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tational state. Ironically, the use of heavy carriers is impractical in larger devices because of their limited mobility. However, in a nanometer-sized device, the ion/atom transport can be fast enough for practical applications.

Short molecules and macromolecules can be used as active materials for heavier switching devices. Devices built with short molecules have long been considered promising candidates for the post-CMOS era for a number of reasons. First, organic molecules can be extremely small and at the same time exactly reproducible as stand-alone units. In addition, numerous synthetic techniques have been developed, and the variety of organic compounds is enormous. Some well-known approaches to molecular electronics already rely on molecular conformations or oxidation to achieve electronic functionality (e.g., Chen et al., 1999; Collier at al., 2000).

However, the reliable fabrication of devices and the assembly of molecules into circuits turn out to be extremely challenging. In this presentation, I will describe some examples from our research that illustrate some of the challenges of fabricating and characterizing molecular devices. Before we began designing a molecular switch or transistor, we tested simpler building blocks in the molecular “tool box,” such as molecular “wires” and molecular “barriers.”

The investigation of the electronic properties of molecular devices is intimately related to research on alternative fabrication routes that can be compatible with the new materials. First, the required feature size is often beyond the limits of the best lithography machines. Second, the properties of pristine material can be substantially altered by, for example, exposure to a high-energy electron beam encountered in the e-beam lithography step, etching, or contact deposition.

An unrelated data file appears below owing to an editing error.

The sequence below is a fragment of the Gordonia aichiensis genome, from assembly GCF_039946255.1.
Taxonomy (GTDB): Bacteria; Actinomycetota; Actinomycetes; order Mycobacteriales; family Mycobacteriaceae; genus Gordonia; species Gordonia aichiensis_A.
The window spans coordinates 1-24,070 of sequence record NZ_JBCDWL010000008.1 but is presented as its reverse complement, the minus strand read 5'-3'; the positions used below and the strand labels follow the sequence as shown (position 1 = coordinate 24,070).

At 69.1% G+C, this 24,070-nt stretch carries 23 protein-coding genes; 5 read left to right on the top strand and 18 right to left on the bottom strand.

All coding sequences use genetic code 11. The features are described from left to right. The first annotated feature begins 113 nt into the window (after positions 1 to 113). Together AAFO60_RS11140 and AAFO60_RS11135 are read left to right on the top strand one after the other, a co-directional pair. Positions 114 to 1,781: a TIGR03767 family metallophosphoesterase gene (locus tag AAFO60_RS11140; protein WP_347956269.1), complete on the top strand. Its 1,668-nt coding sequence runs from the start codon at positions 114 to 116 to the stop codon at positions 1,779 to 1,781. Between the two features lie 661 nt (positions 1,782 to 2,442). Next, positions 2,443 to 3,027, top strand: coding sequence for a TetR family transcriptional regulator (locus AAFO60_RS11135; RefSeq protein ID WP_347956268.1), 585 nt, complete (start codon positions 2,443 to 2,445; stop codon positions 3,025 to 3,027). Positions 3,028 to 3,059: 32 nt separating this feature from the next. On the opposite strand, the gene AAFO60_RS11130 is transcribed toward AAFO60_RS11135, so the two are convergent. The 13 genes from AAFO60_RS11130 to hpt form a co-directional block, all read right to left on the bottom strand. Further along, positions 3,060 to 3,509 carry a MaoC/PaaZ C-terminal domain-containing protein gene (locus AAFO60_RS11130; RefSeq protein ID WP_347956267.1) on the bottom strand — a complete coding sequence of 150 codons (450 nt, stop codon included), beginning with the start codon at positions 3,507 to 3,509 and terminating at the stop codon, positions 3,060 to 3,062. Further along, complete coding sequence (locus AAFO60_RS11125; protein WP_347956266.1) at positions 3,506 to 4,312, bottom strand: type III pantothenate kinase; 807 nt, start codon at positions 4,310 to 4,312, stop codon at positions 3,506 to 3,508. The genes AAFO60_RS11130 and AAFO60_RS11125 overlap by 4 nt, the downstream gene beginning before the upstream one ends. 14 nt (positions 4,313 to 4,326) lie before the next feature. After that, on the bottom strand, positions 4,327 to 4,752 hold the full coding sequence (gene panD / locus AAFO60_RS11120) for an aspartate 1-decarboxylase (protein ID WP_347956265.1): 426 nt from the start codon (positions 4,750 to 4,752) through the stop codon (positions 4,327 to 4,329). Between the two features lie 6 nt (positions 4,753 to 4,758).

In our research, we focused on the noninvasive fabrication of nano- and mesoscale molecular devices and the effects of fabrication on their structural and electronic properties (Zhitenev et al., 2006). We fabricated metal-molecular monolayer-metal junctions using three complementary original techniques that target different fabrication issues. After screening many possible candidates for molecular “wires” and molecular “barriers,” we selected representative molecules capable of forming a dense self-assembled monolayer (SAM) with the most robust structural and electrical properties.

The first technique targeted nearly single-molecule devices. The junctions were formed on the surface of the tips to exploit the evaporation of contacts from different angles with an assembly of SAMs in the middle. Device conductance was monitored during the formation of the junction. Devices were studied at multiple stages, from minimally detectable conductance below the conductance level of a single-molecule junction to an approximately single-molecule device to a multimolecule device. The shortcoming of this technique was that it relied

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